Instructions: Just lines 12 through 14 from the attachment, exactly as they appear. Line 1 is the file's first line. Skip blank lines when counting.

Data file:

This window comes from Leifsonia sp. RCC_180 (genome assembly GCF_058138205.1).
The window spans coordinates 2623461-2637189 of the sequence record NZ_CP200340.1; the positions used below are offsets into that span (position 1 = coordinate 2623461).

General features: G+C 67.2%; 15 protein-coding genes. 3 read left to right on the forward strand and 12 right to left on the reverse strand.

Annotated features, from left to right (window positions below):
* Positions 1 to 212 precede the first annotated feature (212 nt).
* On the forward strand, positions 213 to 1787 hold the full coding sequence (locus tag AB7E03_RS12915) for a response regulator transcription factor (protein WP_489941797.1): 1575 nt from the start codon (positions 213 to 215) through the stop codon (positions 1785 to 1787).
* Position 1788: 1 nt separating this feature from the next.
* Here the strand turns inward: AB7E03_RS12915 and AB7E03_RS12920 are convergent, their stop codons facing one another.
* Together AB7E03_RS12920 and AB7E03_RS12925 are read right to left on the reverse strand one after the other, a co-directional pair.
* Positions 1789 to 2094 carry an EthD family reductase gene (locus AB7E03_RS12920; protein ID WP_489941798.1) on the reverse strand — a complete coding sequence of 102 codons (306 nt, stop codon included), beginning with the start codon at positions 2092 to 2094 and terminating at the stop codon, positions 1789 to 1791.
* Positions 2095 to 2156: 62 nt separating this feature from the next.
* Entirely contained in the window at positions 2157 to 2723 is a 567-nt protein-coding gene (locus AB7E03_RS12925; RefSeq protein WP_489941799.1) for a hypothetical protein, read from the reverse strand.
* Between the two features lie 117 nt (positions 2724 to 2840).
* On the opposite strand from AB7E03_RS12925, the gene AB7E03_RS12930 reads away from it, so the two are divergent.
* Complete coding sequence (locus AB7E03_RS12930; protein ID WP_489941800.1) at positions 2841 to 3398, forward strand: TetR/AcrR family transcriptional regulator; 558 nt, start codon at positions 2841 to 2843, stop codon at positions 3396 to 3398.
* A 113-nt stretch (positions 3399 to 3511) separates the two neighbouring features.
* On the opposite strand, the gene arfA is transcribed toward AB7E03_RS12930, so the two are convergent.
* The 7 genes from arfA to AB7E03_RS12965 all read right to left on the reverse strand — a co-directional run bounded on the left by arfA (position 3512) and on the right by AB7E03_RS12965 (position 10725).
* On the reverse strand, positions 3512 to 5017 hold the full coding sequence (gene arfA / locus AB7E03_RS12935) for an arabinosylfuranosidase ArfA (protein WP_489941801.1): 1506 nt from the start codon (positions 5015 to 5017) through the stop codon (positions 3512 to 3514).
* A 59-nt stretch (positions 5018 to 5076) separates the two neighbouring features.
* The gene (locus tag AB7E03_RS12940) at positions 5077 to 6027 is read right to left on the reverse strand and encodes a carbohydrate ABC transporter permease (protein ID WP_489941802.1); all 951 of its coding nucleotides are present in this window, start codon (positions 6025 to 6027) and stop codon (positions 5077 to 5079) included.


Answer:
* Entirely contained in the window at positions 2157 to 2723 is a 567-nt protein-coding gene (locus AB7E03_RS12925; RefSeq protein WP_489941799.1) for a hypothetical protein, read from the reverse strand.
* Between the two features lie 117 nt (positions 2724 to 2840).
* On the opposite strand from AB7E03_RS12925, the gene AB7E03_RS12930 reads away from it, so the two are divergent.